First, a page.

Realism In Mark Twain's The Diary Of Adam And Eve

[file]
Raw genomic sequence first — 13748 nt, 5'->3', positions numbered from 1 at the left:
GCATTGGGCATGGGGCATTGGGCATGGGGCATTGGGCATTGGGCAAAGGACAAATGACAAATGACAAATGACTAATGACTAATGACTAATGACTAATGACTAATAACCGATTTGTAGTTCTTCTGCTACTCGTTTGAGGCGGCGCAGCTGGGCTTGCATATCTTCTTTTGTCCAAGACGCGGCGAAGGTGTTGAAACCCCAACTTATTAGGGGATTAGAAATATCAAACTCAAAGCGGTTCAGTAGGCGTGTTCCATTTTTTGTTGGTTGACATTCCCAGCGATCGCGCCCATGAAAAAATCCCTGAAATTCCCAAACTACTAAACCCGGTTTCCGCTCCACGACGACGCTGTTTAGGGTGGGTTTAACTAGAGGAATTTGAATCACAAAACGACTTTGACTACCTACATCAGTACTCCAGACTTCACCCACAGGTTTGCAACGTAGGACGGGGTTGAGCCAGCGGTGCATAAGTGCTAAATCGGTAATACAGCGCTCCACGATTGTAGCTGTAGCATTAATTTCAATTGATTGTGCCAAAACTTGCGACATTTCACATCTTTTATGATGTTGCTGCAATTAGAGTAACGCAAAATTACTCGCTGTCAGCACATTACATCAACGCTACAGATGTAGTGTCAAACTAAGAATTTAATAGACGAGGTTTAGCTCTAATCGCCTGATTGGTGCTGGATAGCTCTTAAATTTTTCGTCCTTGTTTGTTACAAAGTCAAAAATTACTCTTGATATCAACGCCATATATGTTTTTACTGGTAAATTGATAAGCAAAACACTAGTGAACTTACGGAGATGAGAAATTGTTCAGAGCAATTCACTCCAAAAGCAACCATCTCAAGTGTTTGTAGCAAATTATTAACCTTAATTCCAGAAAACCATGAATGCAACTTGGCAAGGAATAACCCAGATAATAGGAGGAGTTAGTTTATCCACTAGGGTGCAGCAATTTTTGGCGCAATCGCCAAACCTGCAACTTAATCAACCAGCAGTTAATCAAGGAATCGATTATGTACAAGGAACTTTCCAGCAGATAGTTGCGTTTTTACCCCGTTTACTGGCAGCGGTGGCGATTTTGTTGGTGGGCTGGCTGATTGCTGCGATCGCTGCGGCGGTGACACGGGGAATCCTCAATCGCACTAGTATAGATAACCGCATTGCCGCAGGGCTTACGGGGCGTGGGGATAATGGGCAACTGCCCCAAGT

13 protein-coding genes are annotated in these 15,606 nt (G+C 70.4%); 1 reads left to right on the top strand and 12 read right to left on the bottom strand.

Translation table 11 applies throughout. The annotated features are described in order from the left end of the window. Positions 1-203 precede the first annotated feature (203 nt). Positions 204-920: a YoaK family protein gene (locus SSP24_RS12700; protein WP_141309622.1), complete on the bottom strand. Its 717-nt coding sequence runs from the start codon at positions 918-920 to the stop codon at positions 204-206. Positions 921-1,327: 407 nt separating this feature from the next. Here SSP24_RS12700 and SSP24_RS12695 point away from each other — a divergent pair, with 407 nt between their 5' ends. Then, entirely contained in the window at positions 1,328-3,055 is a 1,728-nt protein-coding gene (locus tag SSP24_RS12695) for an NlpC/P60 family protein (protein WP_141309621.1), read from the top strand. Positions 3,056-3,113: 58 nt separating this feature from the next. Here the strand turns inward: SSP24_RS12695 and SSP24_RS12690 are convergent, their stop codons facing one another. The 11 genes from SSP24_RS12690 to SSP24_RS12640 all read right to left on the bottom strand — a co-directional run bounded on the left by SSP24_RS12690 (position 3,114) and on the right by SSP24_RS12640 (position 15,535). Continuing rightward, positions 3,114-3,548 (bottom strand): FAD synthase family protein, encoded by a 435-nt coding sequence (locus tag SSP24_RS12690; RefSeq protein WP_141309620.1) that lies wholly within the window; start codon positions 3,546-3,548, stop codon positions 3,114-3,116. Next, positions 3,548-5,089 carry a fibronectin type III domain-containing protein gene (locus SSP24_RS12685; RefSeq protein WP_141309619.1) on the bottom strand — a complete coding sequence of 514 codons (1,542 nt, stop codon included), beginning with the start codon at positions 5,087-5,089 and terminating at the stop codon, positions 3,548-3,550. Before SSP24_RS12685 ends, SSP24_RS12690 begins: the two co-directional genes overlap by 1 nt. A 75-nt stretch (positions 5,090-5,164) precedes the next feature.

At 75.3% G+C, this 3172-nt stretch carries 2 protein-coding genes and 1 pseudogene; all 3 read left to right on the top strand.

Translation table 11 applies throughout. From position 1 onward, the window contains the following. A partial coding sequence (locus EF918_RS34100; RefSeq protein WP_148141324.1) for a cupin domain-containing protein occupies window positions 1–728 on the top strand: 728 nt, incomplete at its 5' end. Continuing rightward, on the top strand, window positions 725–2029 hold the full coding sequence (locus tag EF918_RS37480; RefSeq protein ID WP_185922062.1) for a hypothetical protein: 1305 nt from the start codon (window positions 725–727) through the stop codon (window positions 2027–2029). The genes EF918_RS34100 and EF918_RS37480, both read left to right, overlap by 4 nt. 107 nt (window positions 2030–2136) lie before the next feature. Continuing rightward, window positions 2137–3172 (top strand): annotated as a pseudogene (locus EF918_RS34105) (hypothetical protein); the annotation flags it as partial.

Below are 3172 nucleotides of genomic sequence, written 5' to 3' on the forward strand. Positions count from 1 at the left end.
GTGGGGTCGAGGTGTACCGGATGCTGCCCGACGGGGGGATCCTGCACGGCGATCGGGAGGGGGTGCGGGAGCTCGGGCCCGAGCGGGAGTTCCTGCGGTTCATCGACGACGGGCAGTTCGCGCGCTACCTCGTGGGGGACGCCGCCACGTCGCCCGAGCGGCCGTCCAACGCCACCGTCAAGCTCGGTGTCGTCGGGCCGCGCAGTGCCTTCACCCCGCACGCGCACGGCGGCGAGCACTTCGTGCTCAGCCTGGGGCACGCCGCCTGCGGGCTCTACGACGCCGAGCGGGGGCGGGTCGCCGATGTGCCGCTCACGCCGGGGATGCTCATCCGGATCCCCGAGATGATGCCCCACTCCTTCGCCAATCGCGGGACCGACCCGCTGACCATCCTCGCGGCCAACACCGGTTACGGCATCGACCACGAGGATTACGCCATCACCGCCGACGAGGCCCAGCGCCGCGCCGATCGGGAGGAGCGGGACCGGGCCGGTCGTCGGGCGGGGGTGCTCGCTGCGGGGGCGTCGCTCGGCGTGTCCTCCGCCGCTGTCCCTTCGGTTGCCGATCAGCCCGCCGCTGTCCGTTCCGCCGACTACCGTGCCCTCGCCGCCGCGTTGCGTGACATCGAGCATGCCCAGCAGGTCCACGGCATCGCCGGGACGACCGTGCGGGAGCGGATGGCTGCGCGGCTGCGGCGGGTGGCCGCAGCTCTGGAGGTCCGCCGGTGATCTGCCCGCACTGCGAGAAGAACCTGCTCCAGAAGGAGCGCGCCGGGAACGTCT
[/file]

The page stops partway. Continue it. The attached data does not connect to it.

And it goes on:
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Gone are the overused expressions and ideologies of the Romantic period. America is a recently united country that realizes the depth and representation of issues that the pre-war literature era lacked. The quote by Henry James, “When history is so hard at work, fiction has little to say” is a complete reflection of the work of the Realism period. Real experiences became an important tool to describe issues uncovered by changes in society instead of fabricated and exaggerated tales. Leaving behind the overused themes of the Romantic period, authors from the 1860s to the early 1900s created a fresh style of writing to depict new changes in America after the Civil War. In Mark Twain’s short story, “The Diary of Adam and Eve”, he exhibits elements of American Realism such as anti-sentimentalism, social criticism, and depiction of ordinary American life as well as common gender stereotypes and issues. After a long reign of Romanticism and Transcendentalism in American literature and art, a very different style called Realism took its place. The previous literature styles had common themes of nature, spirituality, and imagination, which opposed Realist values. Resulting from the Civil War’s conclusion in 1865, a new nation arose, therefore, uncovering social issues that needed to be addressed (Smith 12). The war created a split between the North and South, but the result of the Union victory created unification that made America stronger than before. This resulted in its success

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